Friday, October 01, 2010

National Teaching & Learning conference 2010 - day 3

Last morning of the conference, with two keynotes and a workshop (where I have a ‘round table’ session to extend on keynote presentation yesterday).

First keynote of the morning from Dr. Kirsty Weir, the research manager from Ako Aotearoa who spoke on ‘enhancing learner outcomes through evidence-based teaching’. How can research be used to build up a evidence base to improve outcomes for students. She began with current state of play in research (agenda, methods, dissemination). Challenges – researchers working in isolation leading to use of a narrow range of methods & dissemination to small / academic audiences. Need to improve quality and impact of research to educational change. At the agenda stage, need to engage practitioners, researchers and policy makers together to work on research questions which will help to drive policy. Methods can be improved by embracing diverse methods (need to match research question to method not just use method most familiar to researcher), systematically measuring (measure actual change not just perceptions) outcomes (e.g. as proposed by Sir Mason Durie on day 1) and employ inferential analyses (to judge if interventions are effective). During dissemination, need to ensure research goes to practitioners and policy makers (using most appropriate channels) by making research accessible, actively target audience (e.g. practice focused summaries for practitioners), scale up application (share key points and work at generalization to applications beyond research context). Used the Carl Weiman based improving the learning of science project as an example. Therefore research agenda needs to have collaboratively set priorities, methods include providing Ako Aoteaoroa funding to build research capability and developing improved mechanisms for dissemination (e.g. Ako Aotearoa good practice publication grants).

Important pointers in Kirsty’s direction to planning towards future projects :)

Workshop session followed with a small number of keen participants. I managed to garner feedback on the presentation I have been working on for an Adult Learning Symposium in Singapore at the end of October. The overall approach to link the metaphor of belonging, becoming and being (b3) to help students learn ‘judgment’ and importance of feedback in the process. Participants also worked on using the b3 metaphor to assist with development or evaluation and re-development of curriculum and teaching plans and staff development.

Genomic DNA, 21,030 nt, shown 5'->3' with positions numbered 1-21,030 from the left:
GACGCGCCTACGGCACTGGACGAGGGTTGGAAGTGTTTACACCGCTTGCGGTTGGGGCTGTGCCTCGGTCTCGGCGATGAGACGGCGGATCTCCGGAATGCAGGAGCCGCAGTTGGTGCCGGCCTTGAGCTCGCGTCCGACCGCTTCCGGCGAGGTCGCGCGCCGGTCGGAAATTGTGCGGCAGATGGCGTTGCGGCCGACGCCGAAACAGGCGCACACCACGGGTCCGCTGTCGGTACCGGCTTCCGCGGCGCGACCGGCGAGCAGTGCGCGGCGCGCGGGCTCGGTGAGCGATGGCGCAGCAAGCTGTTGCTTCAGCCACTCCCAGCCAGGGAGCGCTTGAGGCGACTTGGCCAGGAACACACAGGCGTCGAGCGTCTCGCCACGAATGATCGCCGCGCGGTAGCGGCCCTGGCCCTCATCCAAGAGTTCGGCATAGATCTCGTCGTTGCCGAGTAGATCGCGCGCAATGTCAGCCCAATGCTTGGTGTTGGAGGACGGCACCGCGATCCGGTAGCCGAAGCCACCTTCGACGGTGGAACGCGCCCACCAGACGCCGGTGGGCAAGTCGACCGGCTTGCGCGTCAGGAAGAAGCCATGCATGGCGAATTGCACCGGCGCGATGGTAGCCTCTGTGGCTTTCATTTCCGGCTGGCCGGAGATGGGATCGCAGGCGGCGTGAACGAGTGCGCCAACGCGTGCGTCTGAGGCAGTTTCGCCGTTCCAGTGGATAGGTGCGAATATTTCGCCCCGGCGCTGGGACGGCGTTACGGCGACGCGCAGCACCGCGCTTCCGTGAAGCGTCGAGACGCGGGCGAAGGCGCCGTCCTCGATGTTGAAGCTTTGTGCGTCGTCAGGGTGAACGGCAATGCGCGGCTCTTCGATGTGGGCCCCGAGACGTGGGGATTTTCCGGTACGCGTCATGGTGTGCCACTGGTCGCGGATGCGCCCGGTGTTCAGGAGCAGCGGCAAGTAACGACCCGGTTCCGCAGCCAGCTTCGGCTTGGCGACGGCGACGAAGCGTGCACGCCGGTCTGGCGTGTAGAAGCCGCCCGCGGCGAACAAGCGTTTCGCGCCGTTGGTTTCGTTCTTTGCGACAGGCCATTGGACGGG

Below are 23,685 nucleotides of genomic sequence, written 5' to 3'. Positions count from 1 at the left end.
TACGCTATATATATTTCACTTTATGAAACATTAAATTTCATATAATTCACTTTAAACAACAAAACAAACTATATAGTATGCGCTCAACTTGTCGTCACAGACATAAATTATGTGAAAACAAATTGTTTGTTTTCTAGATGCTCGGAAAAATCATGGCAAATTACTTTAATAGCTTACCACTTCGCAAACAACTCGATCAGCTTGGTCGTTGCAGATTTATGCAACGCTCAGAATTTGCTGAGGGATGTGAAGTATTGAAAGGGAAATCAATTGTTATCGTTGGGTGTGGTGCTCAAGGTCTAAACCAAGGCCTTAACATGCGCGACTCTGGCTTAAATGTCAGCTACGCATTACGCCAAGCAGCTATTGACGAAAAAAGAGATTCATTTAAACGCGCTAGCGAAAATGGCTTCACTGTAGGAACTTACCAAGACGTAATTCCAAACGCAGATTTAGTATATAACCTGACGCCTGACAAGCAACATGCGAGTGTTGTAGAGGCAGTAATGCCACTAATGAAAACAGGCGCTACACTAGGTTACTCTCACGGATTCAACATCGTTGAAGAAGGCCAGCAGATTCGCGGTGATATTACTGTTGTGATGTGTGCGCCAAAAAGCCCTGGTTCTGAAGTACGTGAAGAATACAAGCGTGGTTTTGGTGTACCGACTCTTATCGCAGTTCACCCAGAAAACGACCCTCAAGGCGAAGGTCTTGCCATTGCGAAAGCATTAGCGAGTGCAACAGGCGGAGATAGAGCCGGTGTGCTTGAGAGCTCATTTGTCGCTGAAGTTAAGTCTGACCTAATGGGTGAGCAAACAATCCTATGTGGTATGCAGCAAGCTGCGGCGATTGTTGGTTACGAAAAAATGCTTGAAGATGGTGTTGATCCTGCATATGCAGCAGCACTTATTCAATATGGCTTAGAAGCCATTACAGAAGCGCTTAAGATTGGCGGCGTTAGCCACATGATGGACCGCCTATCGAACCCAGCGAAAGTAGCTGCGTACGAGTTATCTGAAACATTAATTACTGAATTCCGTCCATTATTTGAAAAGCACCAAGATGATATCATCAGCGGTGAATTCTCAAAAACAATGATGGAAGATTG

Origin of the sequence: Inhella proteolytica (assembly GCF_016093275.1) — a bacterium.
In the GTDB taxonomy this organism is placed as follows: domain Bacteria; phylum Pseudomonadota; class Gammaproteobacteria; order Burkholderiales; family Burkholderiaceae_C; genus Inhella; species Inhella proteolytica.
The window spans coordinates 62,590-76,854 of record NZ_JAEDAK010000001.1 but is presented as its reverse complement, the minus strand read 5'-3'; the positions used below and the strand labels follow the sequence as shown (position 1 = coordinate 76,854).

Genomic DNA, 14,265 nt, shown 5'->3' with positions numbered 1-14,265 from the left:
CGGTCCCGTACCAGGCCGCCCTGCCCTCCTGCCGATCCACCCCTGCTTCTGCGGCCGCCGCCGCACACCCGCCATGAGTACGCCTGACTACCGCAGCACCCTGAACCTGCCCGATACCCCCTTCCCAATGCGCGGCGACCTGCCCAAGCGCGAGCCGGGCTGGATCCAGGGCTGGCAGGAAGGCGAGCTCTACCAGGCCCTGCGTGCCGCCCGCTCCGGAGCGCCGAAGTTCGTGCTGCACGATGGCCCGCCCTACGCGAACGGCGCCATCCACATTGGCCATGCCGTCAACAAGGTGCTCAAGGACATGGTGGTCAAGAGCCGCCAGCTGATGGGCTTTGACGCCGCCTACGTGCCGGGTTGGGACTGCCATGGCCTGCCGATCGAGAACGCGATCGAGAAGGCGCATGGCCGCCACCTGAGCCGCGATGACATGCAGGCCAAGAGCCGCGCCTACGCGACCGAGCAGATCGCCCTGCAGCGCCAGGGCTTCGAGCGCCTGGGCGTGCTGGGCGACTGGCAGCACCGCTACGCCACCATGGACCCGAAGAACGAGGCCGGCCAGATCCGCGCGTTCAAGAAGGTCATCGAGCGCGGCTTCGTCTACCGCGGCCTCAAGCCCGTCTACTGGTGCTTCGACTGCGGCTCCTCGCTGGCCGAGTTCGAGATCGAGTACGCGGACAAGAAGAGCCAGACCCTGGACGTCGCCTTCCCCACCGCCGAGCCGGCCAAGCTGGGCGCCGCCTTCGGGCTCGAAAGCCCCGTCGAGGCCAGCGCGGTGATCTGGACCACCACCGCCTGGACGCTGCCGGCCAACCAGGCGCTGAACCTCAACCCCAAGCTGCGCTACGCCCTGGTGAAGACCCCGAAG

Closing keynote from Dr. Billy O’Steen from University of Canterbury, assisting as to work out ‘where to from here? Applying your conference learning journeys’. Based his presentation on having the conference participations work out what they have gained from the conference based on the 4 keynotes : Where have we come from (Tamati), where have you been during the conference / motivations (Mason), what will you take from here (Kirsty) and where to from here – the continuing journey of becoming and being a teacher (Selena). A good session to unpack the large amount of learning that takes place when one engages with conference activities. Particularly, how to apply new ideas to enhancing student engagement (can be defined from student behavior or systems institutions use to help students learn and measured by surveys like AUSSE).

Conference proceedings will be archived on Ako Aotearoa website in a couple of weeks. Conference closed with a poroporoaki. Next year’s conference (early October) will be organized by Nelson Marlborough Institute of Technology (NMIT).